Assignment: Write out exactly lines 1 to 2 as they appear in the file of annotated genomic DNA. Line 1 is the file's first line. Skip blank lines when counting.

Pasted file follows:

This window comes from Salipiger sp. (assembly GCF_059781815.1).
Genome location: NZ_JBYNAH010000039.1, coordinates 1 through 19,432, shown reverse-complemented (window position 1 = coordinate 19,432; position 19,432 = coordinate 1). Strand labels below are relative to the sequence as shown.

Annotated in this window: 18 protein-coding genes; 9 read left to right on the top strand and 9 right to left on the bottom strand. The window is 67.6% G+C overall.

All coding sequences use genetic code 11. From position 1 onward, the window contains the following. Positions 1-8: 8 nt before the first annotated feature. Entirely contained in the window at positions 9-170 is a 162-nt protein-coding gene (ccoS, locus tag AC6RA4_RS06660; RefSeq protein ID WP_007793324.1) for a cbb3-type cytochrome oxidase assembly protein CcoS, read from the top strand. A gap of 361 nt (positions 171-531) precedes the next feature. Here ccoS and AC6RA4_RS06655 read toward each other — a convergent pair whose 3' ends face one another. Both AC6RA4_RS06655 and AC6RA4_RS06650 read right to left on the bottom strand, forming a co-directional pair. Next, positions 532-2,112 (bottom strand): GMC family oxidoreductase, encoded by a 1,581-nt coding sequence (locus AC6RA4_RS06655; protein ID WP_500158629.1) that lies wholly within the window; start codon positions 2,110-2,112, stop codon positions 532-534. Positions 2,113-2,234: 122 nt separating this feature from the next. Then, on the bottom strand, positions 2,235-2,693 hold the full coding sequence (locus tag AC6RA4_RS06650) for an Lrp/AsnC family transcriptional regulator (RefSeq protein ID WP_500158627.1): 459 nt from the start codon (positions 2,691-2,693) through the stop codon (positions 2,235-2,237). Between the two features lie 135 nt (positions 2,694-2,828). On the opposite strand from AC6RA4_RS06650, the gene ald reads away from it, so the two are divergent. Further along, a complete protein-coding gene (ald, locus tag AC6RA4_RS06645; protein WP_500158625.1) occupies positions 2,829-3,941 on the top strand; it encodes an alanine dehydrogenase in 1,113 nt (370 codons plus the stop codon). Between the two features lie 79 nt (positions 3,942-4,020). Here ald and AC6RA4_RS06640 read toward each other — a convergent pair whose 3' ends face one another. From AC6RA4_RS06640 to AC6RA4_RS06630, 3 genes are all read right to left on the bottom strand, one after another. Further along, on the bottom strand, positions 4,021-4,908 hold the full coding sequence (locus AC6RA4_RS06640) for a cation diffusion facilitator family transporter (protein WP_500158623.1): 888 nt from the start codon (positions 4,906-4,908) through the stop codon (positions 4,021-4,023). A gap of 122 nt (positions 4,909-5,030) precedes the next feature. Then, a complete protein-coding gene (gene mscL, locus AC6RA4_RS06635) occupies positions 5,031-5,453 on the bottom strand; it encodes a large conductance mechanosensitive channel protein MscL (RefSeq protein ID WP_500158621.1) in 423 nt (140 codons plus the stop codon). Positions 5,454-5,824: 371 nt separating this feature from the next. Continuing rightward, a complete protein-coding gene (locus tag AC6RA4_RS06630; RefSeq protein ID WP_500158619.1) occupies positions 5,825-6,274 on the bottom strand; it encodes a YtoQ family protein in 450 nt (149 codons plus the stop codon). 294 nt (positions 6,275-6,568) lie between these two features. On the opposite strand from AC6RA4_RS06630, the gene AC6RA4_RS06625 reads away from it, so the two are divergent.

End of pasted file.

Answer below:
This window comes from Salipiger sp. (assembly GCF_059781815.1).
Genome location: NZ_JBYNAH010000039.1, coordinates 1 through 19,432, shown reverse-complemented (window position 1 = coordinate 19,432; position 19,432 = coordinate 1). Strand labels below are relative to the sequence as shown.